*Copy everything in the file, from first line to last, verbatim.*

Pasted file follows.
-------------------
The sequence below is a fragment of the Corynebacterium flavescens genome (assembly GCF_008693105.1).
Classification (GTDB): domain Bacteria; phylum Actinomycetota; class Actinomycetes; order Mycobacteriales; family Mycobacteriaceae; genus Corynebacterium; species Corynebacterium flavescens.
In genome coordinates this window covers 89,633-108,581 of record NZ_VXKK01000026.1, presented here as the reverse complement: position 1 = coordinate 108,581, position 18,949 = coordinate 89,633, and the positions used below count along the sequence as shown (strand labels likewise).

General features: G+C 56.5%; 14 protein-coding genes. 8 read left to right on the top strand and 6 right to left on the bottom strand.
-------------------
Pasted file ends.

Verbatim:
The sequence below is a fragment of the Corynebacterium flavescens genome (assembly GCF_008693105.1).
Classification (GTDB): domain Bacteria; phylum Actinomycetota; class Actinomycetes; order Mycobacteriales; family Mycobacteriaceae; genus Corynebacterium; species Corynebacterium flavescens.
In genome coordinates this window covers 89,633-108,581 of record NZ_VXKK01000026.1, presented here as the reverse complement: position 1 = coordinate 108,581, position 18,949 = coordinate 89,633, and the positions used below count along the sequence as shown (strand labels likewise).

General features: G+C 56.5%; 14 protein-coding genes. 8 read left to right on the top strand and 6 right to left on the bottom strand.